European historians are appealing for support in resisting laws that will criminalize historical inquiry. You can find the text of their appeal and a link to an article by Timothy Garton Ash giving some of the context here. From Ash:
Among the ways in which freedom is being chipped away in Europe, one of the less obvious is the legislation of memory. More and more countries have laws saying you must remember and describe this or that historical event in a certain way, sometimes on pain of criminal prosecution if you give the wrong answer. What the wrong answer is depends on where you are. In Switzerland, you get prosecuted for saying that the terrible thing that happened to the Armenians in the last years of the Ottoman empire was not a genocide. In Turkey, you get prosecuted for saying it was. What is state-ordained truth in the Alps is state-ordained falsehood in Anatolia.
I have some quibbles with some of what Ash says elsewhere in his article, which I will discuss in a later post, but I urge our readers to read and sign the appeal, which I reproduce below in English and in Chinese translation.1
为批准布卢瓦呼吁书(Appel de Blois) ，敦请阁下发送电子邮件至contact@lph-asso.fr，署上您的姓名，并写上“read and approved”( 已阅，同意) 。所有人都有权签署呼吁书。学者们请注明所任教的大学，其他人请注明本人住址。
自2005年起，争取历史研究自由(Liberté pour l’Histoire) 一直致力于反对各立法机关采取的将过去治罪的动议，这些立法行动为历史研究设置了愈来愈多的障碍。2007年4月，欧州部长会议采纳的一个框架性决定将这个原本仅限于法国国内的问题变成了一个具有国际影响的问题。这个决定使用无可争议的和必要的反对种族主义和反犹主义的名义，在整个欧盟范围内设置了一些新的罪行，对历史学家设定了与他们的职业要求相违背的禁令。在2008年布卢瓦历史学大会(Historical Encounters) 召开之际，争取历史研究自由邀请阁下批准下列决议：
In order to approve the “Appel de Blois”, send an e-mail to email@example.com, give your first and last names and write “read and approved”. Everyone is entitled to give its signature. Academics should add their university and others their residency.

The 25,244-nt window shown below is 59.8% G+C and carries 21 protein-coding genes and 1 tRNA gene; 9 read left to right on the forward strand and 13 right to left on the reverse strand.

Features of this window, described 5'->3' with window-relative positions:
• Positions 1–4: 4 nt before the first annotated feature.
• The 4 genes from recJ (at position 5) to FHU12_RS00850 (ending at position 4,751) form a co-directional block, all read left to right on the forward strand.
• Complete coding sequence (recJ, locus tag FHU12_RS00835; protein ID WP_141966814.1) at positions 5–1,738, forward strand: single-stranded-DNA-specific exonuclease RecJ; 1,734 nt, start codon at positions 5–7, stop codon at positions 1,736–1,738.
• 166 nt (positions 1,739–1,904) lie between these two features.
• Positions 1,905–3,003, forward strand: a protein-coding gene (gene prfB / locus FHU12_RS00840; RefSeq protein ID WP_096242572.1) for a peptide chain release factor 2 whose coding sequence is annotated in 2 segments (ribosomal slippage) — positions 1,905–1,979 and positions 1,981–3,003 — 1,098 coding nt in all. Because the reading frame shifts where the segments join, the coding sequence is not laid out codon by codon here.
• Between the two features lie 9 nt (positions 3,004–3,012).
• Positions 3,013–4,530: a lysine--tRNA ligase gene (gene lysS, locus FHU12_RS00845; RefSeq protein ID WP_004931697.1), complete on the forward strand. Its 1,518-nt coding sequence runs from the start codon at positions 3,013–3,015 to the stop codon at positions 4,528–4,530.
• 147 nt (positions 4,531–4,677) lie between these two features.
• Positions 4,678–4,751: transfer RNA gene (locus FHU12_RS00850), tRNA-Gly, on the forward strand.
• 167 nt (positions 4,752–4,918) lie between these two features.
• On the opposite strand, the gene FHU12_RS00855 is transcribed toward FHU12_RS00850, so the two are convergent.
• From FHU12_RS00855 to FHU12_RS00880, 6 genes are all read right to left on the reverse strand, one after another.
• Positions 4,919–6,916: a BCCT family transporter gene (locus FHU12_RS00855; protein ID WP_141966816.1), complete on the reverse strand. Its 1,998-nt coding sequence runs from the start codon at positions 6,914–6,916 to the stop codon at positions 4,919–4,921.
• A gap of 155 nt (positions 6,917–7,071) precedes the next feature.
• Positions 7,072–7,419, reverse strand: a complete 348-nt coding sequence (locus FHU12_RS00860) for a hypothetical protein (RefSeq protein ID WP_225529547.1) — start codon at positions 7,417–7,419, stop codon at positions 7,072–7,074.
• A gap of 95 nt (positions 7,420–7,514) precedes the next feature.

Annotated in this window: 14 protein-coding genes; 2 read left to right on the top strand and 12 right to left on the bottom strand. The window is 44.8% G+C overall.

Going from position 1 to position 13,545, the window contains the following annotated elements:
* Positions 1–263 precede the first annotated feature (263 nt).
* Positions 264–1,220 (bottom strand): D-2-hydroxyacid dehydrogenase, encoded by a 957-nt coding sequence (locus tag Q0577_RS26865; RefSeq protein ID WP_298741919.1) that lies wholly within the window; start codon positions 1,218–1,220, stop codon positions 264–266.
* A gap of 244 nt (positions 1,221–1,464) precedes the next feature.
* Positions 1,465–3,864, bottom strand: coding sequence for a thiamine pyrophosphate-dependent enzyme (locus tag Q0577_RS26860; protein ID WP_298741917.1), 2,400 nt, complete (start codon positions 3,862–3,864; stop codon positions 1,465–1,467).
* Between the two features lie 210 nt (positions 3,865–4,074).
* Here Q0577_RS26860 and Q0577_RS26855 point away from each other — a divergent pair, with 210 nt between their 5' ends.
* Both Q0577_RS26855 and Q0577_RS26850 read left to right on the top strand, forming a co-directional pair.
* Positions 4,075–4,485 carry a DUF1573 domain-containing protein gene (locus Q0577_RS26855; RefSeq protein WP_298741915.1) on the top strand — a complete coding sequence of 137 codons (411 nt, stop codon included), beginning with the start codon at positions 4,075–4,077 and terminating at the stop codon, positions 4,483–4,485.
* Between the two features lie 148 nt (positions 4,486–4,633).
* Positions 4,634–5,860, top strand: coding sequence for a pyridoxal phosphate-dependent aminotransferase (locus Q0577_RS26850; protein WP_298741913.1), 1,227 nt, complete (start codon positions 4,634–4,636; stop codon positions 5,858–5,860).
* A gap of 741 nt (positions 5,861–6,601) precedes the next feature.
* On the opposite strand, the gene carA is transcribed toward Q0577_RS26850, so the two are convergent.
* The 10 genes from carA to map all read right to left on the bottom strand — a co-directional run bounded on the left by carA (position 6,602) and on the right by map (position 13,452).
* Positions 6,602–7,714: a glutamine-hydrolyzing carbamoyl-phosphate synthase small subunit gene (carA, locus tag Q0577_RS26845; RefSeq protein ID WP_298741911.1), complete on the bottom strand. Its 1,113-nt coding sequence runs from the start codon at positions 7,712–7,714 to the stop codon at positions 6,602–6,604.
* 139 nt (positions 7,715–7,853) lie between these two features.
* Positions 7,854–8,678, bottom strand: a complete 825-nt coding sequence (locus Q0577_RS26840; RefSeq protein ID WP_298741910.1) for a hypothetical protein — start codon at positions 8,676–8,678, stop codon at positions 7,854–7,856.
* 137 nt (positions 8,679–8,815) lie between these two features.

Since 2005 Liberté pour l’Histoire has fought against the initiatives of legislative authorities to criminalize the past, thus putting more and more obstacles in the way of historical research. In April 2007, a framework decision of the European Council of Ministers has given an international dimension to a problem that had until then been exclusively French. In the name of the indisputable and necessary suppression of racism and anti-Semitism, this decision established throughout the European Union new crimes that threaten to place on historians prohibitions that are incompatible with their profession. In the context of the Historical Encounters of Blois in 2008 dedicated to “The Europeans”, Liberté pour l’Histoire invites the approval of the following resolution :
Concerned about the retrospective moralization of history and intellectual censure, we call for the mobilization of European historians and for the wisdom of politicians.
History must not be a slave to contemporary politics nor can it be written on the command of competing memories. In a free state, no political authority has the right to define historical truth and to restrain the freedom of the historian with the threat of penal sanctions.
We call on historians to marshal their forces within each of their countries and to create structures similar to our own, and, for the time being, to individually sign the present appeal, to put a stop to this movement toward laws aimed at controlling history memory.
We ask government authorities to recognize that, while they are responsible for the maintenance of the collective memory, they must not establish, by law and for the past, an official truth whose legal application can carry serious consequences for the profession of history and for intellectual liberty in general.
In a democracy, liberty for history is liberty for all.
Thanks to Wang Xi for his assistance with the translation ↩